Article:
Today's New York likes to think of itself as far superior. But once again, on the brink of what may be a major economic upheaval, it risks continuing to act with complacency even as rhetoric heats up.

While the city cut expected spending this year, the cuts were modest—far less than the 6 percent Mayor Bloomberg had called for. And the mayor and the City Council spent the spring bickering over tiny cuts to education, rather than looking closely at a scary long-term picture.

This year's small cuts hit almost every department, police to homeless services. But this strategy can't carry the city through a protracted downturn: Vital services can't withstand deep cuts.

The city must not alienate the middle class—it has to protect the Police Department and keep streets clean and libraries open. One worrisome sign: In May, Bloomberg delayed the hiring of 1,000 new police officers for more than a year, even as New Yorkers are becoming wary of crime again.

Another of this year's fixes that can't be repeated: The mayor cut 20 percent from the capital budget, which funds physical infrastructure. But failing to fix infrastructure is no way to save money: Waiting will worsen the decay, and mean more expenses later.

Where should we cut?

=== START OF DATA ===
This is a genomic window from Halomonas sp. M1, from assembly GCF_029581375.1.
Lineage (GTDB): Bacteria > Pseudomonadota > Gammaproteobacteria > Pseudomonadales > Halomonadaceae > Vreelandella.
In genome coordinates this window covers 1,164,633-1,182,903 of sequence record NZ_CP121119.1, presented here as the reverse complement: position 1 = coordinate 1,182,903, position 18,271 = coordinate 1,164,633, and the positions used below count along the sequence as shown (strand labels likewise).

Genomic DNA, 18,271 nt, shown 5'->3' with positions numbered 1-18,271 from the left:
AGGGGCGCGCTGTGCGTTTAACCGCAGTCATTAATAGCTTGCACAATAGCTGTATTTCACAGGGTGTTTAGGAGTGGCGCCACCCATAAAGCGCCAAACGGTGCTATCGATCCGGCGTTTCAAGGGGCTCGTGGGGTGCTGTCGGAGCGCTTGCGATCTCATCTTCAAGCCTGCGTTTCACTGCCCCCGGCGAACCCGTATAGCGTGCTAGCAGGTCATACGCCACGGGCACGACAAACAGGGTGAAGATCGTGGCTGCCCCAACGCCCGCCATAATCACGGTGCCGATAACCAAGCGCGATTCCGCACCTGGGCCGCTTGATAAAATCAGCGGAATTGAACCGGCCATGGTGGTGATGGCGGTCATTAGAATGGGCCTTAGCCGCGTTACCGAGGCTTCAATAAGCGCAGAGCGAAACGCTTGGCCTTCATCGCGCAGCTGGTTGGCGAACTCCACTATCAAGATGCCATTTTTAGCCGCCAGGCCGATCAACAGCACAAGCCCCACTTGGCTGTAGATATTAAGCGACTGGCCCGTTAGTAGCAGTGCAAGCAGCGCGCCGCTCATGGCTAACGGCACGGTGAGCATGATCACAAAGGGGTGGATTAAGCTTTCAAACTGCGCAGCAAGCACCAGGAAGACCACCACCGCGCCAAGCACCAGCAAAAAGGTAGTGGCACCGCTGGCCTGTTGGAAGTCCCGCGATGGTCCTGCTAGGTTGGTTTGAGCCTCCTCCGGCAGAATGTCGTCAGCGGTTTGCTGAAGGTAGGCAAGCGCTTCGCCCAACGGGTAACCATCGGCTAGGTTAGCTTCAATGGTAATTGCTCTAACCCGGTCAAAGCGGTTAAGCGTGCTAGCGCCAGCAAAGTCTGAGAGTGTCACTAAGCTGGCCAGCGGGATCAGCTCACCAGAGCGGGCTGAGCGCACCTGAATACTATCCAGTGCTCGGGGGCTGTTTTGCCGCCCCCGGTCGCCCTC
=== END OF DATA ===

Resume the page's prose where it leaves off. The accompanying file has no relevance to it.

* Education is an inevitable place to start: That's where the money is.

* Within the capital budget, the city should kill its spending on economic-development and affordable-housing subsidies, and protect funds for things like roads and transit.

* New York pols have to stop regarding the operating and capital budgets as unrelated. Cutting 10 percent of Medicaid's $6 billion-a-year take would go a long way toward cutting the deficit and upgrading the city's roads and subways.

* In the end, we can't fix the city's budget without addressing the half that the mayor has called "uncontrollable": pensions and benefits for city workers, plus debt costs. Their growth will be responsible for three-fourths of the deficit in three years' time.

Bloomberg (and his successor) must use fiscal stress in bargaining for changes in city contracts—and Paterson and the Legislature have a duty to back them up. The city can't let other unions get the big raises the police got through arbitration—because they don't need them, as the cops did, for staff retention.

One opportunity is the city's contract with 100,000-plus nonuniformed workers, which expired this spring. New York should negotiate with the union, DC37, and Albany to let new employees accept a pension plan in which the city contributes to workers' private accounts—rather than guaranteeing a pension for life. The Independent Budget Office puts the budget savings from that at nearly $100 million a year within half a decade.

Requiring these workers to pay 10 percent of their health-insurance premiums would save half a billion more. Extending the city work week from 35 and 37 hours to 40 would net another half-billion—all savings the city will dearly need if Wall Street doesn't roar back.

As Gov. Paterson said last night, New York can't follow a strategy of waiting for things to fix themselves, as they generally have in the past. The city doesn't have to default on its bonds to run into serious problems. Sacrificing quality of life through poorly managed budget cuts so that it can pay those bonds would do as much damage.

The risk is hard to quantify—but real.

Original Source: http://www.nypost.com/seven/07302008/postopinion/opedcolumnists/courting_disaster_122189.htm